Chemotherapy- and radiotherapy-induced oral mucositis: review of preventive strategies and treatment.Pharmacotherapy 2005; 25(4):540-54P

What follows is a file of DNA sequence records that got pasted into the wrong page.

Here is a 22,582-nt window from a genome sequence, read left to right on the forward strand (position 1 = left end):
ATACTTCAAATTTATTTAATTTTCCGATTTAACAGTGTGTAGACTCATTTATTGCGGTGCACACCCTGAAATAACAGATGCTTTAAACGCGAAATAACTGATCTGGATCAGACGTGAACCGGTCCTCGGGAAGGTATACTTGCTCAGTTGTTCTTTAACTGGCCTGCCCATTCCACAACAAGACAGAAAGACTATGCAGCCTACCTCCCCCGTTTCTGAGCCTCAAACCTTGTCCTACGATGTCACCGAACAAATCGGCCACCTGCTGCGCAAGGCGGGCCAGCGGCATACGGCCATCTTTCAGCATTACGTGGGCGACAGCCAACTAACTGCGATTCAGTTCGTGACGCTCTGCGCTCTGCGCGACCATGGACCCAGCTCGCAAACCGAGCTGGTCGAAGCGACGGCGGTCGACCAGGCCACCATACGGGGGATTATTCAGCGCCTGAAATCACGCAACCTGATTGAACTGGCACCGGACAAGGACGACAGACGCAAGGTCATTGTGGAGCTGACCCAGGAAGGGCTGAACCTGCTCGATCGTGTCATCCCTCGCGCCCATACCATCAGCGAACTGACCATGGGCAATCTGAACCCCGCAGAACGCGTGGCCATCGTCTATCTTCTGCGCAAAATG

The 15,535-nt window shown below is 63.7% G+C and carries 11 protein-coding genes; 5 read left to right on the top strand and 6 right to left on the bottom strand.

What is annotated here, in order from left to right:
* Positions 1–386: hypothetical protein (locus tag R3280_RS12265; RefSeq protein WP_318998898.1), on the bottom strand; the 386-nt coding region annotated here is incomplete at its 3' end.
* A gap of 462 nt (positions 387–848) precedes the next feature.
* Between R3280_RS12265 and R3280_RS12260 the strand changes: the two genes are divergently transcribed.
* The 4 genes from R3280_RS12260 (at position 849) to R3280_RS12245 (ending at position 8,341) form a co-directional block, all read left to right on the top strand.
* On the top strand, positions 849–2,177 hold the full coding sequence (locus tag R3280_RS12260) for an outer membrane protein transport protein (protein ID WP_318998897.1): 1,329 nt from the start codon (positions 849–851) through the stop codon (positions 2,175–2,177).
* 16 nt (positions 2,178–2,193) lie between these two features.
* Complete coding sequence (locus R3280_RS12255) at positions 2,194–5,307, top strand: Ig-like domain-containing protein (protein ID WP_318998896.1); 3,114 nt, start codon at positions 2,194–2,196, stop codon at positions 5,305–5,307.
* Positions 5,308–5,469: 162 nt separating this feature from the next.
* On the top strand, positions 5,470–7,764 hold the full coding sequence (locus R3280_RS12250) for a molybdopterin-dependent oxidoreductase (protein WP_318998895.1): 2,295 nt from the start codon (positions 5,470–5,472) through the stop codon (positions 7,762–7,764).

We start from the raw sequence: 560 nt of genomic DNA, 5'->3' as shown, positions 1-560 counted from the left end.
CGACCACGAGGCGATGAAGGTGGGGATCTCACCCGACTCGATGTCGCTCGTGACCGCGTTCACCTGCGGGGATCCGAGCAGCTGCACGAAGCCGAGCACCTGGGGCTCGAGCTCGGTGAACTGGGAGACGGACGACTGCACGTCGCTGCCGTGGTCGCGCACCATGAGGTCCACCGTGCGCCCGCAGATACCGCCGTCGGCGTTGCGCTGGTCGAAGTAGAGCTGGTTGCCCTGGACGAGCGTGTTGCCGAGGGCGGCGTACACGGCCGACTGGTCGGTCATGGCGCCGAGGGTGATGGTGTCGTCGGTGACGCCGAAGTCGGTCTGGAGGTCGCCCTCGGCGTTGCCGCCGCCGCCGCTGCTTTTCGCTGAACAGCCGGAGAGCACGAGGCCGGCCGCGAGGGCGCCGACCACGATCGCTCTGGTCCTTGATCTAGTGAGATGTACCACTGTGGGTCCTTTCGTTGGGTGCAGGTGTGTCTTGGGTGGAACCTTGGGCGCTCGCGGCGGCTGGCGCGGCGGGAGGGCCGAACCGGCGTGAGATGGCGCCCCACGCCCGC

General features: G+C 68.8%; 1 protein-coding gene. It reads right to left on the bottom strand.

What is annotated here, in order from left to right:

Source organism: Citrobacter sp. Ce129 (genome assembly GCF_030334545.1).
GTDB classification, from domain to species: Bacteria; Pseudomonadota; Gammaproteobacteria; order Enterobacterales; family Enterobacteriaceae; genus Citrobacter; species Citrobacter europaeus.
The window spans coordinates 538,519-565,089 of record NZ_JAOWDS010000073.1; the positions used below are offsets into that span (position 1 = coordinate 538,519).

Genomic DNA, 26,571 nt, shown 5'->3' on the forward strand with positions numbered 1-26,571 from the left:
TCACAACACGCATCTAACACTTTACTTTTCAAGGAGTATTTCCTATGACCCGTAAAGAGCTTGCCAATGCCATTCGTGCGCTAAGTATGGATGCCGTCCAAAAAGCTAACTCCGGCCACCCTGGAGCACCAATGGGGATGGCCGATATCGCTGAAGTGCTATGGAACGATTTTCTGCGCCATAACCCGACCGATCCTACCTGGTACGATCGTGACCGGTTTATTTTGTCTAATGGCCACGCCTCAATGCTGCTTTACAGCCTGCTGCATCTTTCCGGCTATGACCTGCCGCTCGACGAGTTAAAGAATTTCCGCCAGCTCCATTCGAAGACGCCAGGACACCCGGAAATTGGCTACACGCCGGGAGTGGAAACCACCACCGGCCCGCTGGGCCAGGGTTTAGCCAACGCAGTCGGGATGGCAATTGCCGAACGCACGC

Oral mucositis is a frequently encountered and potentially severe complication associated with administration of chemotherapy and radiotherapy. Although many pharmacologic interventions have been used for the prevention and treatment of oral mucositis, there is not one universally accepted strategy for its management. Most preventive and treatment strategies are based on limited, often anecdotal, clinical data. Basic oral hygiene and comprehensive patient education are important components of care for any patient with cancer at risk for development of oral mucositis. Nonpharmacologic approaches for the prevention of oral mucositis include oral cryotherapy for patients receiving chemotherapy with bolus 5-fluorouracil, and low-level laser therapy for patients undergoing hematopoietic stem cell transplantation. Chlorhexidine, amifostine, hematologic growth factors, pentoxifylline, glutamine, and several other agents have all been investigated for prevention of oral mucositis. Results have been conflicting, inconclusive, or of limited benefit. Treatment of established mucositis remains a challenge and focuses on a palliative management approach. Topical anesthetics, mixtures (also called cocktails), and mucosal coating agents have been used despite the lack of experimental evidence supporting their efficacy. Investigational agents are targeting the specific mechanisms of mucosal injury; among the most promising of these is recombinant human keratinocyte growth factor.